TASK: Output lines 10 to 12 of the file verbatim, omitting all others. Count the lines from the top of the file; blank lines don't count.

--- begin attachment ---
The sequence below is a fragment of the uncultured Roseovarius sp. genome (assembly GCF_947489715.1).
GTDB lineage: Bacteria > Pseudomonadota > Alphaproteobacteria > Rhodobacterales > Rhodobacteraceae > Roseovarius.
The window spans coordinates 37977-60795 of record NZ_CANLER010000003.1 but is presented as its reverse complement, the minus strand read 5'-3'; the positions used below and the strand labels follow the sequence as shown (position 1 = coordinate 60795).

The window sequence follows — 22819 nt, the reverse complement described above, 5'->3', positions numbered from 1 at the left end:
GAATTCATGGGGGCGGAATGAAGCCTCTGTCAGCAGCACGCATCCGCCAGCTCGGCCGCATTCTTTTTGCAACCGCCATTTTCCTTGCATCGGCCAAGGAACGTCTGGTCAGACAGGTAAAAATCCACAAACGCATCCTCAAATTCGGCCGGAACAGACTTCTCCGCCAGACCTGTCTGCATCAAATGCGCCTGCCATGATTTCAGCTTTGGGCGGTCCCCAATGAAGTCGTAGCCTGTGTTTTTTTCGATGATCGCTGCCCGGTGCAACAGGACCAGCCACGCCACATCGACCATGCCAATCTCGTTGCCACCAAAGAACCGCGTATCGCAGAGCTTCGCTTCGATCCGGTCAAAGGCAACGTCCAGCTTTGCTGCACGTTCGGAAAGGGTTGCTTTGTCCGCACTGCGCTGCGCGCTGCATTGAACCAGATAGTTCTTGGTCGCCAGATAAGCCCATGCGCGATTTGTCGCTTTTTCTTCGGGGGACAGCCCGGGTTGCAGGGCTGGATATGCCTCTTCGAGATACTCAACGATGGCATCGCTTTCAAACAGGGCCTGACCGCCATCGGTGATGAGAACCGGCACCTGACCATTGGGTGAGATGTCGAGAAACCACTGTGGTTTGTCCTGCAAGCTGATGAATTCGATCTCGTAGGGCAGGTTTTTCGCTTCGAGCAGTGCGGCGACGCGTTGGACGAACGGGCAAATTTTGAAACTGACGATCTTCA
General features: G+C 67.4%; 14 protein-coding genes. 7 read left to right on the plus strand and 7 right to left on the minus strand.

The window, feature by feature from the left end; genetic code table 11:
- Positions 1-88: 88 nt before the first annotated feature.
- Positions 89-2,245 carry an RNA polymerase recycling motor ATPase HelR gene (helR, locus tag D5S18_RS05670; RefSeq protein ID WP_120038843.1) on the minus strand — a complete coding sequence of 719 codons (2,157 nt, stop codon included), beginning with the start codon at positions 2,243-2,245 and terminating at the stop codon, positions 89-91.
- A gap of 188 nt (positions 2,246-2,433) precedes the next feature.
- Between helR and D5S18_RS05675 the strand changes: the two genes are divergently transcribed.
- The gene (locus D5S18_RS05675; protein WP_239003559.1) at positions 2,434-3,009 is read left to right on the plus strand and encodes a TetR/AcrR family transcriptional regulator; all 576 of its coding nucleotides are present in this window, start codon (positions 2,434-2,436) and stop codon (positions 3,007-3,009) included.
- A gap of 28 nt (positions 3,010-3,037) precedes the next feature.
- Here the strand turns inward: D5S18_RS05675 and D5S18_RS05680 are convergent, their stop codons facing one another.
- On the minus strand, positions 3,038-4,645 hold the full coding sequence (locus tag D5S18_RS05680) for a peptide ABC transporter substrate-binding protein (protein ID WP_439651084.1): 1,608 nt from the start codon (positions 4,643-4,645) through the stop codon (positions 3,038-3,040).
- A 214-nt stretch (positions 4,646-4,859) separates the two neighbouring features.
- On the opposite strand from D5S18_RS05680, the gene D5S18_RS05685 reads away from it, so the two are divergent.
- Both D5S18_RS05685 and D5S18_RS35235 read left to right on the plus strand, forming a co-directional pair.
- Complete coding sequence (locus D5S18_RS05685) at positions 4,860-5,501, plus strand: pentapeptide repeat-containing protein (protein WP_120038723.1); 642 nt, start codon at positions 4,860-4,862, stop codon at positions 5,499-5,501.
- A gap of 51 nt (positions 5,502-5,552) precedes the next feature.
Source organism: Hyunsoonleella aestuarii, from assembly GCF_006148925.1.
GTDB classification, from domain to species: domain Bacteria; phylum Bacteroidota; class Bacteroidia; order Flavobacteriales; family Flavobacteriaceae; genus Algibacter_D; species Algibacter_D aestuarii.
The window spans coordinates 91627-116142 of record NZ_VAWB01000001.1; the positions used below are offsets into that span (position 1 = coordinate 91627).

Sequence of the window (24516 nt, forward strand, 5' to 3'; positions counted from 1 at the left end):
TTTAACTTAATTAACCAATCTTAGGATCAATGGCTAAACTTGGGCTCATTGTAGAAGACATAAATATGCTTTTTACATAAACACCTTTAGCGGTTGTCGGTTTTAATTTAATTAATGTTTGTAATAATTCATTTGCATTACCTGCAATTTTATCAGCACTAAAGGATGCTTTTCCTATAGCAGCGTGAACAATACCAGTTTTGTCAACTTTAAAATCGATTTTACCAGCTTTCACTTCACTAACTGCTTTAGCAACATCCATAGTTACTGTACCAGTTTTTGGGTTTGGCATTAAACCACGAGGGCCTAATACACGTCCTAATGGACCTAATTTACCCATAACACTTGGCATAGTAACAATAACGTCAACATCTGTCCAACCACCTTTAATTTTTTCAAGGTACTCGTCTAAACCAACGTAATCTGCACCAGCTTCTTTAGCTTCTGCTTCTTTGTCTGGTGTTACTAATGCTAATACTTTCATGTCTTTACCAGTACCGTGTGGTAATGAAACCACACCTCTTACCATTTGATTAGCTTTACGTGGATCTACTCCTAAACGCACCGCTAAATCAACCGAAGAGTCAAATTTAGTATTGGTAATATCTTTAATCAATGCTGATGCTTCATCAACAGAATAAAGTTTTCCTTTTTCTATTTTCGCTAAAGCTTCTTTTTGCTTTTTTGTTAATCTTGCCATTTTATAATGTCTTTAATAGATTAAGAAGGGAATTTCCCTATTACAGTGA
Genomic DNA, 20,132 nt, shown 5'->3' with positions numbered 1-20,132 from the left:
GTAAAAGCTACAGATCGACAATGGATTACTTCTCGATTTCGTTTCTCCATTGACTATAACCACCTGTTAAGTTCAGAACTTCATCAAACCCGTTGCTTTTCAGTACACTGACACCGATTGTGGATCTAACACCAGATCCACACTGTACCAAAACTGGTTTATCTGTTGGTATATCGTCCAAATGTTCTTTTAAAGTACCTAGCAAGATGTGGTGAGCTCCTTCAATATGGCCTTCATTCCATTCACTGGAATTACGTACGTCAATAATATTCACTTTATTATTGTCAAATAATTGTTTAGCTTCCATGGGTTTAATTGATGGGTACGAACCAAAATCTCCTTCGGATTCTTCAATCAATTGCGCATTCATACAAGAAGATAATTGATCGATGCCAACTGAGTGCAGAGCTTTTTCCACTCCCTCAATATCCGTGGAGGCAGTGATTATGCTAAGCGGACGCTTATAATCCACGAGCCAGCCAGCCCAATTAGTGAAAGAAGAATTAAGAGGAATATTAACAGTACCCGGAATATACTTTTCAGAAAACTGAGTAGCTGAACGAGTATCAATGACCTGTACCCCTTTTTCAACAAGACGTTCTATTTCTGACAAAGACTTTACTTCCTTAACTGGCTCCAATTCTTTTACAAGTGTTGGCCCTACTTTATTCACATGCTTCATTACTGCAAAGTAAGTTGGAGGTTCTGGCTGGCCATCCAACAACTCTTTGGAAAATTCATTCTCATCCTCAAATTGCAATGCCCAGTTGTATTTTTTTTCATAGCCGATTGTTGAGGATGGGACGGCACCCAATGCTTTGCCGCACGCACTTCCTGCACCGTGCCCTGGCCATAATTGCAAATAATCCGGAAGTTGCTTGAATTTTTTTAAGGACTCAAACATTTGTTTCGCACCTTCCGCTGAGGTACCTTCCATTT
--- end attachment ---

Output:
- A gap of 188 nt (positions 2,246-2,433) precedes the next feature.
- Between helR and D5S18_RS05675 the strand changes: the two genes are divergently transcribed.
- The gene (locus D5S18_RS05675; protein WP_239003559.1) at positions 2,434-3,009 is read left to right on the plus strand and encodes a TetR/AcrR family transcriptional regulator; all 576 of its coding nucleotides are present in this window, start codon (positions 2,434-2,436) and stop codon (positions 3,007-3,009) included.